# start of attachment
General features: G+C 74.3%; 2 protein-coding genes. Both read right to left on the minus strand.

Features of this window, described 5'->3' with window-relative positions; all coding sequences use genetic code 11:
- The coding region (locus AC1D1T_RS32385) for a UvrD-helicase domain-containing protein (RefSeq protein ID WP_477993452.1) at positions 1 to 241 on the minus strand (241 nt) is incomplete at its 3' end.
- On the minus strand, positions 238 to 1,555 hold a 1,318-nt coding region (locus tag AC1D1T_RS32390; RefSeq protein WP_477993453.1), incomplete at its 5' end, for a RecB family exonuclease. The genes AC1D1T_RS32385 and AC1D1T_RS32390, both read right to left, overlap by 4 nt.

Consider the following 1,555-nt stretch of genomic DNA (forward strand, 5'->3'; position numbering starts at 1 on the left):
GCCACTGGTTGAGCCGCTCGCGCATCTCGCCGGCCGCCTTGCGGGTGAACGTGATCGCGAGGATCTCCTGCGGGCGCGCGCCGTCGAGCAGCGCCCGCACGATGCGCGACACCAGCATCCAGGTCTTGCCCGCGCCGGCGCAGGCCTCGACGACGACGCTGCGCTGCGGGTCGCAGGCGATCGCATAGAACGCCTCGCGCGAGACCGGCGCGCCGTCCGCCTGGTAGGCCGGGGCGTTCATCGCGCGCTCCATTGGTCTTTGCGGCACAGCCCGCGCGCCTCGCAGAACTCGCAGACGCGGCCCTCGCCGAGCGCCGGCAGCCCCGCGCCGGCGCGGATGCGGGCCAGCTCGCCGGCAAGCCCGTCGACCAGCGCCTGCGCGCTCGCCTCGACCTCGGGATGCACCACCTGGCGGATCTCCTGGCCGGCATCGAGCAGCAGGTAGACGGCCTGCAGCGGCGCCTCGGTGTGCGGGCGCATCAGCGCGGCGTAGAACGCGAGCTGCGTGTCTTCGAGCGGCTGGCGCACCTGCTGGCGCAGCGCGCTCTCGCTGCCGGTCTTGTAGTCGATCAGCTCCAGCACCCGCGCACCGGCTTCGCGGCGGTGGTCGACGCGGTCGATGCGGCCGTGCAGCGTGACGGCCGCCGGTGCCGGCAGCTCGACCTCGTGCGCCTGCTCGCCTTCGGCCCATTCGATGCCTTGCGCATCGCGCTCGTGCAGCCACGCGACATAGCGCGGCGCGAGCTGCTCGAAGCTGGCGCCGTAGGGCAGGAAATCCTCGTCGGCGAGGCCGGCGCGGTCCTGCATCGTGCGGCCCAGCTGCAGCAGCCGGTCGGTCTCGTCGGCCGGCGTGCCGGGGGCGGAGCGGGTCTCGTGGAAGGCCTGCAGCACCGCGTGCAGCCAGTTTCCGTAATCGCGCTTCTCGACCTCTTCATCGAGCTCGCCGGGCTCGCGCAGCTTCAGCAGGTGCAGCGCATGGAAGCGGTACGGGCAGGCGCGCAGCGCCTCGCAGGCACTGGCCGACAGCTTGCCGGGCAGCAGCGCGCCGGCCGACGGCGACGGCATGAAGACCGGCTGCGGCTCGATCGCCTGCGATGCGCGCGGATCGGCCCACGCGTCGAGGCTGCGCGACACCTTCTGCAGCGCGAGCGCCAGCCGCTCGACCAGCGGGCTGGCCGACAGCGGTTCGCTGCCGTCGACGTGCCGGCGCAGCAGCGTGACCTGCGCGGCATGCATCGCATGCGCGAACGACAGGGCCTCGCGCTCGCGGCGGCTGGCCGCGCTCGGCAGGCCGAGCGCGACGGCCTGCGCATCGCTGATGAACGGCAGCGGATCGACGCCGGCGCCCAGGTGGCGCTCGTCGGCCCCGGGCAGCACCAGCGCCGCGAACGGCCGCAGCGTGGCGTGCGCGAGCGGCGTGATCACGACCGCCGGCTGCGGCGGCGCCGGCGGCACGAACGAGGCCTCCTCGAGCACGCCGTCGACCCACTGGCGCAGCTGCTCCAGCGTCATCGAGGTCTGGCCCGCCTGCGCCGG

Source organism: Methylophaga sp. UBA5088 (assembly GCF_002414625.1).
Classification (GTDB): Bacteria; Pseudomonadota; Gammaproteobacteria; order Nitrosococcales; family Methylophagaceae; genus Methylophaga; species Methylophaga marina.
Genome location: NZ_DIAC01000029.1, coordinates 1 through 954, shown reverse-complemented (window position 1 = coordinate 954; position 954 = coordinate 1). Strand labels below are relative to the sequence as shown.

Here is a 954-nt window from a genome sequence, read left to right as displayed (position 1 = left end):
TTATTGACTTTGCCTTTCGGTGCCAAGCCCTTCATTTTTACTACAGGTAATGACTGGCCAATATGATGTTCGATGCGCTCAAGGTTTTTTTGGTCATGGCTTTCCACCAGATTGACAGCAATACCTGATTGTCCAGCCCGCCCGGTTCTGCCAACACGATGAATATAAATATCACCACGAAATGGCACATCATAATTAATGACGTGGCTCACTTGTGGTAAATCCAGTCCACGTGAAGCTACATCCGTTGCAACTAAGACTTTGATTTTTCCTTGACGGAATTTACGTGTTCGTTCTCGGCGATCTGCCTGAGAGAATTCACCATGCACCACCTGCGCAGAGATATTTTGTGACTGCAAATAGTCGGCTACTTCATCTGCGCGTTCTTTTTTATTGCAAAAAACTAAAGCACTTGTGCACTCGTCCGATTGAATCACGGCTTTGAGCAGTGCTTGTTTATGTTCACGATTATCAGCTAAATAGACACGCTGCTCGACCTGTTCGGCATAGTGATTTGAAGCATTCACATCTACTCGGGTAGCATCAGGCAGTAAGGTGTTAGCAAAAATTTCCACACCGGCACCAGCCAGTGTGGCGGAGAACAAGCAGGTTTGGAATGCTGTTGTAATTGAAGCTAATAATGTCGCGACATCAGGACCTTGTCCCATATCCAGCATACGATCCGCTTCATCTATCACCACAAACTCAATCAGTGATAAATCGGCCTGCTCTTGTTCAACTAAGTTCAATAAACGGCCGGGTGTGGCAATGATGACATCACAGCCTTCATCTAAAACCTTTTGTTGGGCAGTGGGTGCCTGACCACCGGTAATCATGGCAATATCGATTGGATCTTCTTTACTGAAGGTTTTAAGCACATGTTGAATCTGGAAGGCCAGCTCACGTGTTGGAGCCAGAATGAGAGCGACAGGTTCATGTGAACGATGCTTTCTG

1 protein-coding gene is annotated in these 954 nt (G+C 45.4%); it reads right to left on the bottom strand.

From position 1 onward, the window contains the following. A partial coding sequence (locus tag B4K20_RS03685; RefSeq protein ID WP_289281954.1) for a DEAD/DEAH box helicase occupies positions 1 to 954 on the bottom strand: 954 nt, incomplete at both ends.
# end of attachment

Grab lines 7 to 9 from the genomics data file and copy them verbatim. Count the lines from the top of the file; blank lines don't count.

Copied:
Source organism: Methylophaga sp. UBA5088 (assembly GCF_002414625.1).
Classification (GTDB): Bacteria; Pseudomonadota; Gammaproteobacteria; order Nitrosococcales; family Methylophagaceae; genus Methylophaga; species Methylophaga marina.
Genome location: NZ_DIAC01000029.1, coordinates 1 through 954, shown reverse-complemented (window position 1 = coordinate 954; position 954 = coordinate 1). Strand labels below are relative to the sequence as shown.